I was sharing these tips with someone via email, and decided they might be relevant to readers as well. These are some things I have learned that help with getting past negative thoughts about myself and my appearance. Be forewarned, some of them are pretty shallow, but they might work for you, too.
1. Compare yourself to someone else who you believe doesn't look as good as you -- NOT to be mean, but to realize that hey, you actually look really great in comparison to some people (at least in your own opinion) and should appreciate what you do have! This is what I always think when someone I know is complaining about having a little tiny bit of fat in front of someone who is very overweight; this is not only extremely insensitive, but also downright spoiled. While there will always be someone more beautiful (even if you are the most gorgeous woman on earth), there will always be someone less beautiful (by the world's dumb standards) as well. So why not use the "glass half-full" method here?
2. Think about the things you do have. I know the Pollyanna approach can seem annoying, but it's actually very appropriate here. For example, I always hated my legs my whole life (once I learned to compare their appearance to the "ideal" anyway). Then my father had an accident and became paralyzed from the waist down. While I still don't love how my legs look, it's pretty hard to justify obsessing about their appearance now that I realize the sheer significance of legs! They allow me to do so many things I love to do (or rather, loved to do before having a baby and losing all my free time): dancing, snowboarding, wakeboarding, roller-blading, etc. So I have learned to value function over appearance, at least to some extent, and it's the same with any part of the body. I think this is a very important lesson.
3. Imagine that _______ (insert your name here) is your little sister, or your own daughter perhaps, and begin telling her the sorts of things you would say to your sister or daughter. Be positive, be supportive, be encouraging, and treat her as the precious, valuable person she is! Somewhere along the path from childhood to adulthood we learn to treat ourselves worse than we do anyone else -- even the people we don't like! You would never stop someone in the street and say "you're fat! you're ugly! why aren't you more like that woman over there?" So why is it okay to do this to yourself?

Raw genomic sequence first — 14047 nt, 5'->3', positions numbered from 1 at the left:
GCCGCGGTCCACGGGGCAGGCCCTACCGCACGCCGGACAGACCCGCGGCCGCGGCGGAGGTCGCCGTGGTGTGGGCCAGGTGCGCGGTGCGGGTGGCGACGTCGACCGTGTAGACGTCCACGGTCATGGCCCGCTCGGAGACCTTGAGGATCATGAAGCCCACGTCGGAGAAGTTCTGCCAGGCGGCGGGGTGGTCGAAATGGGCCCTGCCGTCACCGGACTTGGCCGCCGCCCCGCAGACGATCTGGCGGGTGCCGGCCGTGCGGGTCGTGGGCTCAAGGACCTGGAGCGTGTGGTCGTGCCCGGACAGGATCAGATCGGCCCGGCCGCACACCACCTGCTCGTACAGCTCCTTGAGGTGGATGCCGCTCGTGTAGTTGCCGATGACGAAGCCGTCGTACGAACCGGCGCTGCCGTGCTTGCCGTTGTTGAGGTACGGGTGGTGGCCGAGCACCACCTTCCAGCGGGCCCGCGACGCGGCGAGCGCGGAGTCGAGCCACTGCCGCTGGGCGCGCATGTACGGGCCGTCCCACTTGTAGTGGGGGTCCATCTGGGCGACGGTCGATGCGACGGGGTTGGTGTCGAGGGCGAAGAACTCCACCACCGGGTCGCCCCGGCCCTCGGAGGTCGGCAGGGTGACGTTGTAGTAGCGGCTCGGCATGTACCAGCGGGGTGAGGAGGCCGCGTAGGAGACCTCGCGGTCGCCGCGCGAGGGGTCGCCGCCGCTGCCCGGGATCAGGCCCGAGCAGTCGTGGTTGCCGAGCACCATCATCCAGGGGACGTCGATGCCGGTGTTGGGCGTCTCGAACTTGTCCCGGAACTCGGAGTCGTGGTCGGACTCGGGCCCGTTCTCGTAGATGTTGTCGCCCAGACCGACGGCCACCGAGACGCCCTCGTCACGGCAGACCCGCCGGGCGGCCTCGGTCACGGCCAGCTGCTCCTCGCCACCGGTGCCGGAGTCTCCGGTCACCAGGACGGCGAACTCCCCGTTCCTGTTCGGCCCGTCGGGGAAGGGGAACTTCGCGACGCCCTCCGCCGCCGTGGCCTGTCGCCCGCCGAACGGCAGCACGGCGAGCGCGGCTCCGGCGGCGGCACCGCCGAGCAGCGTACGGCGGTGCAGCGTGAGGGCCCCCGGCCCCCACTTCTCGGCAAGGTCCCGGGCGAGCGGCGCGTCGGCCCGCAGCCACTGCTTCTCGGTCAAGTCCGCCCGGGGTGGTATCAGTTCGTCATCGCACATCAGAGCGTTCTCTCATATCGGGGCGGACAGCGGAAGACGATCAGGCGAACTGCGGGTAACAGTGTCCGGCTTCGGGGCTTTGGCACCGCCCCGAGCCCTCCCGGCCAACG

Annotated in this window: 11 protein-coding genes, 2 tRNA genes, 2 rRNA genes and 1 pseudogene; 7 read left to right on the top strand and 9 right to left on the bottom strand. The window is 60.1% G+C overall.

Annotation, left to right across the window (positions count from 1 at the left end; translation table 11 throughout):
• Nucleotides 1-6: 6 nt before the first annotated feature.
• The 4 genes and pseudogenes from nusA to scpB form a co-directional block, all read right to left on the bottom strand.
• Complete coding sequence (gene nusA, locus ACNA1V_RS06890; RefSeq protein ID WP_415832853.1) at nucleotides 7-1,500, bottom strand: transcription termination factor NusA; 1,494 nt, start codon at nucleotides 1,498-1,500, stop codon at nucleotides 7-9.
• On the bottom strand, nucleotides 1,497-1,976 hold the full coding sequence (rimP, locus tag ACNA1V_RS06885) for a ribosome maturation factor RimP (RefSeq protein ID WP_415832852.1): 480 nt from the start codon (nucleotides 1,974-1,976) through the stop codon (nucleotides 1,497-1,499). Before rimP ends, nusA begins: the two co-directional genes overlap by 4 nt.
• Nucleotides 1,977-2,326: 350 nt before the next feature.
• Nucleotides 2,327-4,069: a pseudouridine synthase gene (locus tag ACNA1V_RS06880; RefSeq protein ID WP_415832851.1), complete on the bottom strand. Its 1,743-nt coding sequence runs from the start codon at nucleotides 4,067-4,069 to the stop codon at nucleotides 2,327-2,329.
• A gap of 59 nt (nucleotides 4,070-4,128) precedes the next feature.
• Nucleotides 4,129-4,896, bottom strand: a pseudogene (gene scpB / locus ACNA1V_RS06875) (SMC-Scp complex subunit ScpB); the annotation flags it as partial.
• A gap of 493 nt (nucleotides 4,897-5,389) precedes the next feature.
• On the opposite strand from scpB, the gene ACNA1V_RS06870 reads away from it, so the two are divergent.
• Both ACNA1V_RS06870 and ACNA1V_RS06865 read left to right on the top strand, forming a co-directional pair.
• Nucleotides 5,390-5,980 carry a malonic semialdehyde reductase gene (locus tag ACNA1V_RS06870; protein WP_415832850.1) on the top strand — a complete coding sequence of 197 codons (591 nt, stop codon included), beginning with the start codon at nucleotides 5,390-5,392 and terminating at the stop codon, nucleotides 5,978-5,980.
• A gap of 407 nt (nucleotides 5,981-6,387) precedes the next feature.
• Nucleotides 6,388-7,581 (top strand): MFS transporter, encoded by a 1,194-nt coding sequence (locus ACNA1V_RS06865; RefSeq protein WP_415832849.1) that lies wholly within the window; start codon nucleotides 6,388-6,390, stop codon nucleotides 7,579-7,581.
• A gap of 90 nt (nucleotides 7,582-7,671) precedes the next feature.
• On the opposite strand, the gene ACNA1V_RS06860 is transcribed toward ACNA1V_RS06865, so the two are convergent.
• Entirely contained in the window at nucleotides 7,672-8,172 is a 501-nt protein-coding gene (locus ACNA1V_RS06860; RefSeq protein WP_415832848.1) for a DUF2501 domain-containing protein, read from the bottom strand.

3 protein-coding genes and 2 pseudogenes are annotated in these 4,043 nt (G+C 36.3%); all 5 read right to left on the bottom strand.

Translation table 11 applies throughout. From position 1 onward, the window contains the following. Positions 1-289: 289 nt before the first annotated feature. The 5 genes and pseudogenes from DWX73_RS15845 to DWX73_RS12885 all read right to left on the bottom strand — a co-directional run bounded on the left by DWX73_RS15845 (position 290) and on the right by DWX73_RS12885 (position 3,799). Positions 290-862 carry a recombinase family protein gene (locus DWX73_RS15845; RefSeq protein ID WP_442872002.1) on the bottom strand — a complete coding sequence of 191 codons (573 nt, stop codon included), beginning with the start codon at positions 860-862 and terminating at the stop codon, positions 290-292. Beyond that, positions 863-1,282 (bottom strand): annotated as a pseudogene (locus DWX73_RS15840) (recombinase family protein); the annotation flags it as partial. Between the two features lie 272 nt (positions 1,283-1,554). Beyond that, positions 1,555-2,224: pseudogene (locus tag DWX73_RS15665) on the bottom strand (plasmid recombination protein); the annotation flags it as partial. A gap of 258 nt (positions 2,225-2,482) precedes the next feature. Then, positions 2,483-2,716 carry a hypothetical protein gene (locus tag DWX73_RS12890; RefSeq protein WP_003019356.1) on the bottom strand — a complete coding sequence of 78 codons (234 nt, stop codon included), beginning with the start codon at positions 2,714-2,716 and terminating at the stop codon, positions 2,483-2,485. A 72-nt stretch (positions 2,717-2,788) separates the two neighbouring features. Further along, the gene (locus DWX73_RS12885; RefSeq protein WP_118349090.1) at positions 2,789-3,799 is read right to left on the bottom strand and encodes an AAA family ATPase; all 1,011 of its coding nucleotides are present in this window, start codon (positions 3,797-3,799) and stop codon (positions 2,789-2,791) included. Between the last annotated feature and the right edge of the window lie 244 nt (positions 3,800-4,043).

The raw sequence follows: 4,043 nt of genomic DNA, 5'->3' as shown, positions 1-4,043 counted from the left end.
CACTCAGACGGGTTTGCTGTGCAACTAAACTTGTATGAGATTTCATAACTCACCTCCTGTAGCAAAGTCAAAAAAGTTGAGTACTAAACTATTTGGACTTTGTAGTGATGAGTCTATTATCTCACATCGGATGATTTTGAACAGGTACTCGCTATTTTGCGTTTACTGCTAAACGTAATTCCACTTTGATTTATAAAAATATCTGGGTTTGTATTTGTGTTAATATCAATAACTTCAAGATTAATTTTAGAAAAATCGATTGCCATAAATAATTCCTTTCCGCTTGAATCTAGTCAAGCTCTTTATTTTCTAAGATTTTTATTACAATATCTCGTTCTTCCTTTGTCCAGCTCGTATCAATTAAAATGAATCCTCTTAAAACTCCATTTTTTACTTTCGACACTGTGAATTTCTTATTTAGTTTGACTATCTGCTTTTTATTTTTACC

4. Limit exposure to toxic messages. Once I read that there was a study done that showed women felt significantly worse about their appearance after looking through a women's magazine. How bad is that?! Media geared toward women (this includes TV, magazines, websites, lots of books) is often directly or indirectly about getting women to feel bad about themselves so they will
5. Remember the biological function of your body. After having a child and breastfeeding I realized that women's bodies are designed to do many important things. The goal of a breast is not to look like a gravity-defying grapefruit, but to produce sustenance for a baby; the goal of a woman's belly is not to be concave and tight as a drum, but to create a nurturing environment for growing an entire human being in 9 months. Whether you like it or not, if you are a woman then these are the biological goals of your body.
6. Don't forget, we all die and decompose in the end. So even if you are 5'10" with a model's body, or a male body-builder with perfect muscles, flesh is still flesh and after we're dead and buried (assuming not cremated of course) this flesh (beautiful or ugly!) decomposes and becomes dirt again. So what is all the fuss about? Enjoy your body and what it allows you to do and where it allows you to go.